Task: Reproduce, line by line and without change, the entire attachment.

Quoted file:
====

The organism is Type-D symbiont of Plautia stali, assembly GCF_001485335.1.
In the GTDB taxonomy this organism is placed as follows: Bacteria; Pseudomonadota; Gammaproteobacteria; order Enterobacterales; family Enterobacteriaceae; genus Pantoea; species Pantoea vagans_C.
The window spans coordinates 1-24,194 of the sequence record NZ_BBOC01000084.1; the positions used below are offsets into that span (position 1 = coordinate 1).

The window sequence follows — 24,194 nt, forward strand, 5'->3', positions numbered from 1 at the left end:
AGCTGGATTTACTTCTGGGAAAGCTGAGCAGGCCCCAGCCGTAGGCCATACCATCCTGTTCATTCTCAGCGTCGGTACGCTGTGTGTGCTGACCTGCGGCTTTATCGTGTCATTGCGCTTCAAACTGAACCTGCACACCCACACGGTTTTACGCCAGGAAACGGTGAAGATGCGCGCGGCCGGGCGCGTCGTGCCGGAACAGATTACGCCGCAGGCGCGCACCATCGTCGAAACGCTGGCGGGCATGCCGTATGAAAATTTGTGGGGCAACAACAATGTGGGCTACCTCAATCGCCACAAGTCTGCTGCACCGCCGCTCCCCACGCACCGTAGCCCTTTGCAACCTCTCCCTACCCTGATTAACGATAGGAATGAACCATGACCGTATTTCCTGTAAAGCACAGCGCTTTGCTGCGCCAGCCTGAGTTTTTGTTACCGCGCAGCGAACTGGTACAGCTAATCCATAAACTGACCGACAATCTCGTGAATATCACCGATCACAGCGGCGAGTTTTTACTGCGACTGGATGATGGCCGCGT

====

The organism is Type-D symbiont of Plautia stali, assembly GCF_001485335.1.
In the GTDB taxonomy this organism is placed as follows: Bacteria; Pseudomonadota; Gammaproteobacteria; order Enterobacterales; family Enterobacteriaceae; genus Pantoea; species Pantoea vagans_C.
The window spans coordinates 1-24,194 of the sequence record NZ_BBOC01000084.1; the positions used below are offsets into that span (position 1 = coordinate 1).

The window sequence follows — 24,194 nt, forward strand, 5'->3', positions numbered from 1 at the left end:
AGCTGGATTTACTTCTGGGAAAGCTGAGCAGGCCCCAGCCGTAGGCCATACCATCCTGTTCATTCTCAGCGTCGGTACGCTGTGTGTGCTGACCTGCGGCTTTATCGTGTCATTGCGCTTCAAACTGAACCTGCACACCCACACGGTTTTACGCCAGGAAACGGTGAAGATGCGCGCGGCCGGGCGCGTCGTGCCGGAACAGATTACGCCGCAGGCGCGCACCATCGTCGAAACGCTGGCGGGCATGCCGTATGAAAATTTGTGGGGCAACAACAATGTGGGCTACCTCAATCGCCACAAGTCTGCTGCACCGCCGCTCCCCACGCACCGTAGCCCTTTGCAACCTCTCCCTACCCTGATTAACGATAGGAATGAACCATGACCGTATTTCCTGTAAAGCACAGCGCTTTGCTGCGCCAGCCTGAGTTTTTGTTACCGCGCAGCGAACTGGTACAGCTAATCCATAAACTGACCGACAATCTCGTGAATATCACCGATCACAGCGGCGAGTTTTTACTGCGACTGGATGATGGCCGCGT